Search results for: a-deep-divide

A Deep Divide Secrets of the Canyon Book 1

Author : Kimberley Woodhouse
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With her past behind her, she has nothing--and everything--to lose. After being kidnapped as a child, heiress Emma Grace McMurray has seen firsthand the devastation that greed causes in the world, and she wants nothing to do with it. When she discovers her father has offered her up as a bargaining chip to expand his empire, she disappears into the night. Determined to stay hidden, even if it means always looking over her shoulder, she finds herself working as a Harvey Girl at the El Tovar Hotel. When Ray Watkins arrives at the hotel on business, he is immediately captivated by the beauty of the Grand Canyon. Though his fame-seeking father aims to lure new investors to the Arizona Territory, Ray dreams of one day taking over the family business and doing good with the profits. Ray immediately admires Emma Grace, and though an attraction begins to form, she can't let go of the deep-rooted fear that he's just like every other wealthy man she's known. When suspicious activity follows Emma Grace and Ray to the El Tovar, they are pulled into a mystery that stirs up their worst fears. And as shocking revelations come to light, they are left to question all they thought to be true.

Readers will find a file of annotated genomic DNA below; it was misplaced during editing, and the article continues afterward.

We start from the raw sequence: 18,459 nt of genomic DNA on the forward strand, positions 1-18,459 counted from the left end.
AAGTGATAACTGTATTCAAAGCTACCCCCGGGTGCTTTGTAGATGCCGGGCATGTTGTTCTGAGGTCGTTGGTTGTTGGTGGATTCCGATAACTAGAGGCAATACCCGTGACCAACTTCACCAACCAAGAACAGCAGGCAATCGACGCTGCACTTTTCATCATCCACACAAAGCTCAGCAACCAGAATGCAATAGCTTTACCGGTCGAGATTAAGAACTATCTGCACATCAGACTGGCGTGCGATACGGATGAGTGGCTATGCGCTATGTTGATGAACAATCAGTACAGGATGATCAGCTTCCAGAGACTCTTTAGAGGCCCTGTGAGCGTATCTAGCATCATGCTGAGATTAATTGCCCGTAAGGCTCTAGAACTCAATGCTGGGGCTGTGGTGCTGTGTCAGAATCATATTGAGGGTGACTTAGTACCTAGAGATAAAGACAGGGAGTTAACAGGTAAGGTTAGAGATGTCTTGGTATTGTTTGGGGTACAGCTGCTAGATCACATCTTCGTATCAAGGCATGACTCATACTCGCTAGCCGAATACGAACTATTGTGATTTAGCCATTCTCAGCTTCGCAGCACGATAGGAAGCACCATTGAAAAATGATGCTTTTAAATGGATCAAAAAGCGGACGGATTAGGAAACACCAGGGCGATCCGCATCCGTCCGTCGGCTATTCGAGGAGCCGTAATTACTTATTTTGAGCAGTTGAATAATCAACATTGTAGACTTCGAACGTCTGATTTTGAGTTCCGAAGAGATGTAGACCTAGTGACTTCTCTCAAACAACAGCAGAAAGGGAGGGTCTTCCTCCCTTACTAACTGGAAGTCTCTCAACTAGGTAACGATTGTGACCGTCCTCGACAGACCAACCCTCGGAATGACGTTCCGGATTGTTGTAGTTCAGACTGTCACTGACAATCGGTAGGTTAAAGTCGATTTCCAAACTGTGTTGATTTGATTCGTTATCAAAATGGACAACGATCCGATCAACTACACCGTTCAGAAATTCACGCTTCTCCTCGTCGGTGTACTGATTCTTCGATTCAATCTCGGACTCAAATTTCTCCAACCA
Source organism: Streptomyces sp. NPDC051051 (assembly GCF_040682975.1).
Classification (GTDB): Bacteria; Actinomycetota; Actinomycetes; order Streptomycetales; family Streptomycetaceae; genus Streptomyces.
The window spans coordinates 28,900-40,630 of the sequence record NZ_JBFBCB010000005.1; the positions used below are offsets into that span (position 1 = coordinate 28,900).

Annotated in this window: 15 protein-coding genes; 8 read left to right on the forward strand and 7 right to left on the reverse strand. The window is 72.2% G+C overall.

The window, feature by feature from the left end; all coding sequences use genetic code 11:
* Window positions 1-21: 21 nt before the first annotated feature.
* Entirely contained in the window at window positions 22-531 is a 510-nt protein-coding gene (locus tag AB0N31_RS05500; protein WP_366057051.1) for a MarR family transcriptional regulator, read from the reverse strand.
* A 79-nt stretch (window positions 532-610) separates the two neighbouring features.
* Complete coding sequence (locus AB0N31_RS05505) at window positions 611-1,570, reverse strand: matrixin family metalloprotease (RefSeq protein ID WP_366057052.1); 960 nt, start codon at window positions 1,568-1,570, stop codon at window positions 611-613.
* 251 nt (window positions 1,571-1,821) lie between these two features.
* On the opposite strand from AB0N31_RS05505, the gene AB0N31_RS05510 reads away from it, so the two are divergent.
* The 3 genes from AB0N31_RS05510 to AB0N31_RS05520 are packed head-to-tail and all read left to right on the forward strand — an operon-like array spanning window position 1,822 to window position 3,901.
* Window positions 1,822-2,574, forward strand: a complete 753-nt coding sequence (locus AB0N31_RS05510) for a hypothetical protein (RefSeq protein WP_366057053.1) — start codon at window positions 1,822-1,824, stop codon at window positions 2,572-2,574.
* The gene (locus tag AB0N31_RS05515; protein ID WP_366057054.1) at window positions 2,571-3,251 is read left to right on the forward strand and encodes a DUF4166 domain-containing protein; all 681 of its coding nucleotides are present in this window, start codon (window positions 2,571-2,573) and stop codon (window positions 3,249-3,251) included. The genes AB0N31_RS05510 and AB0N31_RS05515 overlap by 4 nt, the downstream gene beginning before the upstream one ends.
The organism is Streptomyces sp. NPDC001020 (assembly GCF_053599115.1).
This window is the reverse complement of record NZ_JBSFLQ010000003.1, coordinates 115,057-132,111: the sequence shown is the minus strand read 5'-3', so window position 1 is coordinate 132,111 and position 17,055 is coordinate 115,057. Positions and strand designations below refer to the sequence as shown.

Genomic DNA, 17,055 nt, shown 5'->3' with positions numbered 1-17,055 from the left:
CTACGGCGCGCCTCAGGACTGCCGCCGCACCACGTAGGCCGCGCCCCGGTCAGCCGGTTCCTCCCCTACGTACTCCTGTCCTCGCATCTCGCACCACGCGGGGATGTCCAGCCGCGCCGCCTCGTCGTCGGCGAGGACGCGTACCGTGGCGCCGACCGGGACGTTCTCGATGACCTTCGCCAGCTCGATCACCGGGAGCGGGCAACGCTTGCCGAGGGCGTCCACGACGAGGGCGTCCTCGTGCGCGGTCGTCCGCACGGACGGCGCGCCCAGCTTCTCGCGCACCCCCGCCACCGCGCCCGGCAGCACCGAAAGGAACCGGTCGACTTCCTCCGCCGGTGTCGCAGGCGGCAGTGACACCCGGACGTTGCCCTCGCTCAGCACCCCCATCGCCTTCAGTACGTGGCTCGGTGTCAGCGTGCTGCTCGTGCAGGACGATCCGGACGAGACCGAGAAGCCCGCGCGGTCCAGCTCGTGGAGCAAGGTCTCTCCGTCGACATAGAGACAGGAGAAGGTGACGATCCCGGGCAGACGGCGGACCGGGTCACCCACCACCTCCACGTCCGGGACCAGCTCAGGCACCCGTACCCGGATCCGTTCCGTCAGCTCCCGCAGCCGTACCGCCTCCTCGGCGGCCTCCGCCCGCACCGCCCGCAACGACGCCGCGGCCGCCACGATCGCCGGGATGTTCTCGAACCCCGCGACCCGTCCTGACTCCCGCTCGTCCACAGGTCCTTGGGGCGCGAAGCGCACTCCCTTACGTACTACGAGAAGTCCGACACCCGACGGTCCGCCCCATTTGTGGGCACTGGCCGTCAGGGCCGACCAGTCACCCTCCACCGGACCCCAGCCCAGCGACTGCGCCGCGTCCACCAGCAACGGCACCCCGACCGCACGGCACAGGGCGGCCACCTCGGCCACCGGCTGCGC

The Other Divide

Author : Yanna Krupnikov
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There is little doubt that increasing polarization over the last decade has transformed the American political landscape. In The Other Divide, Yanna Krupnikov and John Barry Ryan challenge the nature and extent of that polarization. They find that more than party, Americans are divided by involvement in politics. On one side is a group of Americans who are deeply involved in politics and very expressive about their political views; on the other side is a group much less involved in day-to-day political outcomes. While scholars and journalists have assumed that those who are most vocal about their political views are representative of America at large, they are in fact a relatively small group whose voices are amplified by the media. By considering the political differences between the deeply involved and the rest of the American public, Krupnikov and Ryan present a broader picture of the American electorate than the one that often appears in the news.

Bridging the Digital Divide

Author : Lisa J. Servon